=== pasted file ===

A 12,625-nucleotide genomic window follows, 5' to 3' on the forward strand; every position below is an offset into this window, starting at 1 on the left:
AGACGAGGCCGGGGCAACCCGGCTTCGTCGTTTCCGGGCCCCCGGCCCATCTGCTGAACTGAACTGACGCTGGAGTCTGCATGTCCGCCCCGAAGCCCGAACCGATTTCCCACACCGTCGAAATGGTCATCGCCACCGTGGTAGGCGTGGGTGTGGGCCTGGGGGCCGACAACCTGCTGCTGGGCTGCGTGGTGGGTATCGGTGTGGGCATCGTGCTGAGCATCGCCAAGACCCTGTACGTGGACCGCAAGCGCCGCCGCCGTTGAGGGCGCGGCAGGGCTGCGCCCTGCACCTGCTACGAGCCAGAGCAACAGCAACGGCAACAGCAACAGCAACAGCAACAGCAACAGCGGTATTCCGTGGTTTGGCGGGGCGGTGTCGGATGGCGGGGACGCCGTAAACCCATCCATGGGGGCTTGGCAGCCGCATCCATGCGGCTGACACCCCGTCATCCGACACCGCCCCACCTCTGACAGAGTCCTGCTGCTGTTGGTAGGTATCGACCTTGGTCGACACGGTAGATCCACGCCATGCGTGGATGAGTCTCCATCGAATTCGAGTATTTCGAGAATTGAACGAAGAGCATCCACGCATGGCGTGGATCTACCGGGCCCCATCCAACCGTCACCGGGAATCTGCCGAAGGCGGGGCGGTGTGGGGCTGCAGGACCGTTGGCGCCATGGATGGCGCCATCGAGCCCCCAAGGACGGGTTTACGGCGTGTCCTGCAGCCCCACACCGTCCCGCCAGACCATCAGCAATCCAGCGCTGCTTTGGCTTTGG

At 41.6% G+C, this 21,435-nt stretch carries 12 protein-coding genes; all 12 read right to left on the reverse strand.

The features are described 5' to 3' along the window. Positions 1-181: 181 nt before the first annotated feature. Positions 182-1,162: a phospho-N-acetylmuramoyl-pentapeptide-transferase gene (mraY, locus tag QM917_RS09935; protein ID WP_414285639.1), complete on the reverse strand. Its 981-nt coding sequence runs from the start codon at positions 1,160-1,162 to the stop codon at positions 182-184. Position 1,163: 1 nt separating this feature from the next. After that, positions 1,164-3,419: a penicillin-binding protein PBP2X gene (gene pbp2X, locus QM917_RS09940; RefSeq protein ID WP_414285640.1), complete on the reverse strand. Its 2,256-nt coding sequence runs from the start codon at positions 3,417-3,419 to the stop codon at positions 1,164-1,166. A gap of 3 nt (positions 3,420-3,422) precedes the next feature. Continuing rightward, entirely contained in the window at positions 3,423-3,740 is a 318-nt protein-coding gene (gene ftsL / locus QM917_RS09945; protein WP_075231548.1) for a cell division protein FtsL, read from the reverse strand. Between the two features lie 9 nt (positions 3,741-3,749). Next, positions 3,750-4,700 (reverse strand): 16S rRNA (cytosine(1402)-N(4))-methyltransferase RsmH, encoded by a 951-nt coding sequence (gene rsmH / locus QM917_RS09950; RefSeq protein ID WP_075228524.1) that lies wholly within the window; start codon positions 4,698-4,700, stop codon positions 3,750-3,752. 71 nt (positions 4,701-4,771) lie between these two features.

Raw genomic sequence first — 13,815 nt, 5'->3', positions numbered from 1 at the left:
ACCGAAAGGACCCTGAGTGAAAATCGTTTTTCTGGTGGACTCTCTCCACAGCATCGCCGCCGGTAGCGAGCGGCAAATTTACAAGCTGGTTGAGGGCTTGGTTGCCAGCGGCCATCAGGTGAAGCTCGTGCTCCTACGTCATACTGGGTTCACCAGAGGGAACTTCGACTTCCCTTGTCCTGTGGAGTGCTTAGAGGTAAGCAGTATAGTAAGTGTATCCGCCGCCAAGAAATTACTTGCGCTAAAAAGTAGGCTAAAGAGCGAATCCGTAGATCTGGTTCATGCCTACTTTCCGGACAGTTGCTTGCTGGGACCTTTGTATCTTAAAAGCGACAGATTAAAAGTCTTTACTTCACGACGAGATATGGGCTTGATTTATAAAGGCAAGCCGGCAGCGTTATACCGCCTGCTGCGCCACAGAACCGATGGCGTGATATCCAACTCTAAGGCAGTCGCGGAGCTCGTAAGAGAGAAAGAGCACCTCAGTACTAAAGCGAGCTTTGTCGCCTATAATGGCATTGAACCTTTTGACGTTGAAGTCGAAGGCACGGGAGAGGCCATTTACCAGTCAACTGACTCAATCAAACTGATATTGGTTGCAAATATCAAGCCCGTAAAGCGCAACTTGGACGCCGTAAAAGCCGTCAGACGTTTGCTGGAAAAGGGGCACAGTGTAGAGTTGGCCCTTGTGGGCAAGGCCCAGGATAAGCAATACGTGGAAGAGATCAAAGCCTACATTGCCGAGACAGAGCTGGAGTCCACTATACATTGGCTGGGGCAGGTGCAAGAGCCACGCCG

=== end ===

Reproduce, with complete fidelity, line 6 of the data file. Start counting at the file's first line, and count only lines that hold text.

ACCGAAAGGACCCTGAGTGAAAATCGTTTTTCTGGTGGACTCTCTCCACAGCATCGCCGCCGGTAGCGAGCGGCAAATTTACAAGCTGGTTGAGGGCTTGGTTGCCAGCGGCCATCAGGTGAAGCTCGTGCTCCTACGTCATACTGGGTTCACCAGAGGGAACTTCGACTTCCCTTGTCCTGTGGAGTGCTTAGAGGTAAGCAGTATAGTAAGTGTATCCGCCGCCAAGAAATTACTTGCGCTAAAAAGTAGGCTAAAGAGCGAATCCGTAGATCTGGTTCATGCCTACTTTCCGGACAGTTGCTTGCTGGGACCTTTGTATCTTAAAAGCGACAGATTAAAAGTCTTTACTTCACGACGAGATATGGGCTTGATTTATAAAGGCAAGCCGGCAGCGTTATACCGCCTGCTGCGCCACAGAACCGATGGCGTGATATCCAACTCTAAGGCAGTCGCGGAGCTCGTAAGAGAGAAAGAGCACCTCAGTACTAAAGCGAGCTTTGTCGCCTATAATGGCATTGAACCTTTTGACGTTGAAGTCGAAGGCACGGGAGAGGCCATTTACCAGTCAACTGACTCAATCAAACTGATATTGGTTGCAAATATCAAGCCCGTAAAGCGCAACTTGGACGCCGTAAAAGCCGTCAGACGTTTGCTGGAAAAGGGGCACAGTGTAGAGTTGGCCCTTGTGGGCAAGGCCCAGGATAAGCAATACGTGGAAGAGATCAAAGCCTACATTGCCGAGACAGAGCTGGAGTCCACTATACATTGGCTGGGGCAGGTGCAAGAGCCACGCCG